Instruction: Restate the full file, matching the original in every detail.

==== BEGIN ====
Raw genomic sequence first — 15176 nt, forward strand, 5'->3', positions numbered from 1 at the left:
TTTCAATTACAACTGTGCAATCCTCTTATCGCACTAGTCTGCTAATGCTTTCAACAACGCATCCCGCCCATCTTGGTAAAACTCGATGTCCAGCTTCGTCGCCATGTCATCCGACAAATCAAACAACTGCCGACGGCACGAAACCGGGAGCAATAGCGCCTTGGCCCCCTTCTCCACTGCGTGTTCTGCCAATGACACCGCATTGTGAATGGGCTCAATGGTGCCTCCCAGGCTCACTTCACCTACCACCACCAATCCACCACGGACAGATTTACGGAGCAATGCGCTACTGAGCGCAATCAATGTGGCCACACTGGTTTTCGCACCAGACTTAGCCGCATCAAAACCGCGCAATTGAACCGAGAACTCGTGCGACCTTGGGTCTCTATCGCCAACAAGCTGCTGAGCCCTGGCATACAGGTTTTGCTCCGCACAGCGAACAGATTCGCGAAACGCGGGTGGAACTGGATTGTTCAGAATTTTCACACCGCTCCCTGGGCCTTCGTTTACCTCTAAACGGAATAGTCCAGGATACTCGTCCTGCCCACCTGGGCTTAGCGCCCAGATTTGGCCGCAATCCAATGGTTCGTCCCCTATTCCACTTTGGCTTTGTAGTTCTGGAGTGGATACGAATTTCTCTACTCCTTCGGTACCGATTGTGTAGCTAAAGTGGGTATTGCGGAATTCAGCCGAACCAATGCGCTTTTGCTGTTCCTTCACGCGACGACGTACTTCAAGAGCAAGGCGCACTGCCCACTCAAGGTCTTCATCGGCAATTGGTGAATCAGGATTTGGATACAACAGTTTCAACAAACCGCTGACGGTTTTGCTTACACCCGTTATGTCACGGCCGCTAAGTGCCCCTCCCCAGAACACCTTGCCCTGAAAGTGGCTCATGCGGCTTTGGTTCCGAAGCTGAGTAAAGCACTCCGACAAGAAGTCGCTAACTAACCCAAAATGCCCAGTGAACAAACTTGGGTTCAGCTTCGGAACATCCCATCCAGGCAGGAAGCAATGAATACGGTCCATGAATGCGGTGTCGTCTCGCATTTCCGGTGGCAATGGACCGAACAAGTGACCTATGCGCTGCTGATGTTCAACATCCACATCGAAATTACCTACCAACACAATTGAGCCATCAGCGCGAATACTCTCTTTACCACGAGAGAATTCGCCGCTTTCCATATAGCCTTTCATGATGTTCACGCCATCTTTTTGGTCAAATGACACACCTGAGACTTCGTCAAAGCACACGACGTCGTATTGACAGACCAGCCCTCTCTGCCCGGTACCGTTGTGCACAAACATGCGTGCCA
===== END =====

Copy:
Raw genomic sequence first — 15176 nt, forward strand, 5'->3', positions numbered from 1 at the left:
TTTCAATTACAACTGTGCAATCCTCTTATCGCACTAGTCTGCTAATGCTTTCAACAACGCATCCCGCCCATCTTGGTAAAACTCGATGTCCAGCTTCGTCGCCATGTCATCCGACAAATCAAACAACTGCCGACGGCACGAAACCGGGAGCAATAGCGCCTTGGCCCCCTTCTCCACTGCGTGTTCTGCCAATGACACCGCATTGTGAATGGGCTCAATGGTGCCTCCCAGGCTCACTTCACCTACCACCACCAATCCACCACGGACAGATTTACGGAGCAATGCGCTACTGAGCGCAATCAATGTGGCCACACTGGTTTTCGCACCAGACTTAGCCGCATCAAAACCGCGCAATTGAACCGAGAACTCGTGCGACCTTGGGTCTCTATCGCCAACAAGCTGCTGAGCCCTGGCATACAGGTTTTGCTCCGCACAGCGAACAGATTCGCGAAACGCGGGTGGAACTGGATTGTTCAGAATTTTCACACCGCTCCCTGGGCCTTCGTTTACCTCTAAACGGAATAGTCCAGGATACTCGTCCTGCCCACCTGGGCTTAGCGCCCAGATTTGGCCGCAATCCAATGGTTCGTCCCCTATTCCACTTTGGCTTTGTAGTTCTGGAGTGGATACGAATTTCTCTACTCCTTCGGTACCGATTGTGTAGCTAAAGTGGGTATTGCGGAATTCAGCCGAACCAATGCGCTTTTGCTGTTCCTTCACGCGACGACGTACTTCAAGAGCAAGGCGCACTGCCCACTCAAGGTCTTCATCGGCAATTGGTGAATCAGGATTTGGATACAACAGTTTCAACAAACCGCTGACGGTTTTGCTTACACCCGTTATGTCACGGCCGCTAAGTGCCCCTCCCCAGAACACCTTGCCCTGAAAGTGGCTCATGCGGCTTTGGTTCCGAAGCTGAGTAAAGCACTCCGACAAGAAGTCGCTAACTAACCCAAAATGCCCAGTGAACAAACTTGGGTTCAGCTTCGGAACATCCCATCCAGGCAGGAAGCAATGAATACGGTCCATGAATGCGGTGTCGTCTCGCATTTCCGGTGGCAATGGACCGAACAAGTGACCTATGCGCTGCTGATGTTCAACATCCACATCGAAATTACCTACCAACACAATTGAGCCATCAGCGCGAATACTCTCTTTACCACGAGAGAATTCGCCGCTTTCCATATAGCCTTTCATGATGTTCACGCCATCTTTTTGGTCAAATGACACACCTGAGACTTCGTCAAAGCACACGACGTCGTATTGACAGACCAGCCCTCTCTGCCCGGTACCGTTGTGCACAAACATGCGTGCCA